The strategy of information


Pre action Protocol

The CPR Pre Action Protocols set out the kind of letter that a court would normally expect the parties to exchange before commencing proceedings
  1. To (insert the title, first and last name of the proposed defendant)
  2. The claimant (insert the title, first and last name and address of the claimant)
  3. The defendantís reference details (Always give a reference number)
  4. The details of claimant legal advisers, if any (the name, address and reference details)
  5. The details of the matter being challenged (Set out clearly the matter being challenged, particularly if there has been more than one decision)
  6. The details of any Interested Parties (Set out the details of any Interested Parties and confirm that they have been sent a copy of this letter)
  7. The issue (Set out a brief summary of the facts and relevant legal principles, the date and details of the decision, act or omission being challenged, and why it is contended to be wrong)
  8. The details of the action that the defendant is expected to take (Set out the details of the remedy sought, including whether a review or any interim remedy are being requested)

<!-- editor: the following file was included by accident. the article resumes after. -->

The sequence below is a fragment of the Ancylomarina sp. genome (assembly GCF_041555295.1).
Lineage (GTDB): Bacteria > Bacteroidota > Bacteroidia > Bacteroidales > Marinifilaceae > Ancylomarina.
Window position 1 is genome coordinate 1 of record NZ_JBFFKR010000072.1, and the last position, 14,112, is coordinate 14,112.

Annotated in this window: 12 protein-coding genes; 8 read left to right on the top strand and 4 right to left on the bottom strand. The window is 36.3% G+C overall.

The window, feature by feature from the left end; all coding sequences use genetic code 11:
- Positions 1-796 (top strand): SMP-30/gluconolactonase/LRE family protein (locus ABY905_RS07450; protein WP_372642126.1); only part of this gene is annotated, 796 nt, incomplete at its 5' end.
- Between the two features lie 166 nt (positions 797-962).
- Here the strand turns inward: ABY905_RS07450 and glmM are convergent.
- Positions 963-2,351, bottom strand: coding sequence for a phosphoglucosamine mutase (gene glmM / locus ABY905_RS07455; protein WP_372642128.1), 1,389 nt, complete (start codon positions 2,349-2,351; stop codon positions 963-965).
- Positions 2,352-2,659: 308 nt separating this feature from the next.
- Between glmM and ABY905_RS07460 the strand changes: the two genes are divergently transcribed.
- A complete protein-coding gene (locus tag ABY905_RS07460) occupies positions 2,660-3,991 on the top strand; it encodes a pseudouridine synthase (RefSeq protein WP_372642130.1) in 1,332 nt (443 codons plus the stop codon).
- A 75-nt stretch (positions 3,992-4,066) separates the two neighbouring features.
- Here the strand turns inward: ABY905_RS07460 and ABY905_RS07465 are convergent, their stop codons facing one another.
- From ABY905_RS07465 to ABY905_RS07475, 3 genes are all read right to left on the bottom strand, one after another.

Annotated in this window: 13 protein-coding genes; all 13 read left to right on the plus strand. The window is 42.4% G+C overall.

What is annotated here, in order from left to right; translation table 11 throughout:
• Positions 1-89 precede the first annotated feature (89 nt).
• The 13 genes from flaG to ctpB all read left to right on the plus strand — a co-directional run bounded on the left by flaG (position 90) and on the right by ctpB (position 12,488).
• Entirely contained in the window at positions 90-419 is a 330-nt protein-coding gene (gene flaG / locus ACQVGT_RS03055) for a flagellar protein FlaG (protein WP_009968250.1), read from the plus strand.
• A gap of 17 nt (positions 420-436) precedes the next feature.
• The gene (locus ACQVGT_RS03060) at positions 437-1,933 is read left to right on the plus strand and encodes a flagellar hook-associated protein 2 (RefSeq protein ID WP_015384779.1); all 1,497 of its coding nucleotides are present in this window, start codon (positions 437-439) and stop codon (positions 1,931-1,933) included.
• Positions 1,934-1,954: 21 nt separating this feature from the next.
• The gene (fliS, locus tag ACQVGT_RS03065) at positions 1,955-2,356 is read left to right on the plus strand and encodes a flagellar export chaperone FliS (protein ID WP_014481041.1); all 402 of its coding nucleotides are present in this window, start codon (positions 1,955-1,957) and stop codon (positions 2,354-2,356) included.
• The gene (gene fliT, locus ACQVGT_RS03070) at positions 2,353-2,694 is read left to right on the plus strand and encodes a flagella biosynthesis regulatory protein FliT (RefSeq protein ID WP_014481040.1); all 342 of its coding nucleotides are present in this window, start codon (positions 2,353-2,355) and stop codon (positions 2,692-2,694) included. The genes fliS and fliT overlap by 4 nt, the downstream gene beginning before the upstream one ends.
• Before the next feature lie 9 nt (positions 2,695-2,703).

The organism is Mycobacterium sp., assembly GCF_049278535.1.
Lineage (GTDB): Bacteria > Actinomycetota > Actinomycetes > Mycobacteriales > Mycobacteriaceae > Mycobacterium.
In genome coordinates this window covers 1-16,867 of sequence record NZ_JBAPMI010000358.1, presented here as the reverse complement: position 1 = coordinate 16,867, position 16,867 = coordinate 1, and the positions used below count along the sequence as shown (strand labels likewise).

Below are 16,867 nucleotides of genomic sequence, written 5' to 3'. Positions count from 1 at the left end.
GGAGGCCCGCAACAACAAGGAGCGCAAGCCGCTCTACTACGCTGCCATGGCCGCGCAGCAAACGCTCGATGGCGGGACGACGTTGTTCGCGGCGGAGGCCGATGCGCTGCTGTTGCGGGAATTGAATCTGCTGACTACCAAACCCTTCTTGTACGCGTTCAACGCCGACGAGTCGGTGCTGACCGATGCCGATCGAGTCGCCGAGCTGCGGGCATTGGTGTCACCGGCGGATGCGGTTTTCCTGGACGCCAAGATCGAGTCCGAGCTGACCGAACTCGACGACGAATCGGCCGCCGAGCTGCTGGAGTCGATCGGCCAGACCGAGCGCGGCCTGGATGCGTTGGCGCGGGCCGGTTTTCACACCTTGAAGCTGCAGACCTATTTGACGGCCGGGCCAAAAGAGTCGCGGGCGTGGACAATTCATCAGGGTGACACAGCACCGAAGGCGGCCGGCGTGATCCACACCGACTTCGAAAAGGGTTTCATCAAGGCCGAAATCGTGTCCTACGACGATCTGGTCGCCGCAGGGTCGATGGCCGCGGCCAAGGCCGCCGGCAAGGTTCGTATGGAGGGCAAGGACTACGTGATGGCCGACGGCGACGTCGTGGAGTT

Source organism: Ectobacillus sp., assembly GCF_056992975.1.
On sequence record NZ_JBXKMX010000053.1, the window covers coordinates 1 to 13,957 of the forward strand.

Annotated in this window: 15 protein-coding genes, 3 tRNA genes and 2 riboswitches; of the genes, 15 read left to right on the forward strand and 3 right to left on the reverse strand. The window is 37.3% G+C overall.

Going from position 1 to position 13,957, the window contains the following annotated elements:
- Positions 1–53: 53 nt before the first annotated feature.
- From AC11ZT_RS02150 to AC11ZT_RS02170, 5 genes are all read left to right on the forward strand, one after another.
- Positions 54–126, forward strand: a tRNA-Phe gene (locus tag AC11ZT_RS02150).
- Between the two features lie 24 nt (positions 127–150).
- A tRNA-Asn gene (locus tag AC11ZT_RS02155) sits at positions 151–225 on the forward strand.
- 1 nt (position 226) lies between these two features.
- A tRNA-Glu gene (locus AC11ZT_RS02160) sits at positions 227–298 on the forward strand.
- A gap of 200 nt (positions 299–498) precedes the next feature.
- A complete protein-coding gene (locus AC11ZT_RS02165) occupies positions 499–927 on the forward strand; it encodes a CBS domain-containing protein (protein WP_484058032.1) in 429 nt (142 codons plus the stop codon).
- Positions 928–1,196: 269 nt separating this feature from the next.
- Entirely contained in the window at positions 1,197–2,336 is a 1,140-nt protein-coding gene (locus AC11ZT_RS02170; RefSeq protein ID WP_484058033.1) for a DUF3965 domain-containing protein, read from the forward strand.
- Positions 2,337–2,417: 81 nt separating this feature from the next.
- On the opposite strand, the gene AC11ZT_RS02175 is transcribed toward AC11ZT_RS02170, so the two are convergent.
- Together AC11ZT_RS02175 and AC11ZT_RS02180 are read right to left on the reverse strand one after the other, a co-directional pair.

9. ADR proposals (Set out any proposals the claimant is making to resolve or narrow the dispute by ADR)
  10. The details of any information sought (Set out the details of any information that is sought which is related to identifiable issues in dispute so as to enable the parties to resolve or reduce those issues. This may include a request for a fuller explanation of the reasons for the decision that is being challenged)
  11. The details of any documents that are considered relevant and necessary (Set out the details of any documentation or policy in respect of which the disclosure is sought and explain why these are relevant)
  12. The address for reply and service of court documents (Insert the address for the reply)
  13. Proposed reply date (The precise time will depend upon the circumstances of the individual case. However, 14 days is a reasonable time to allow in most circumstances)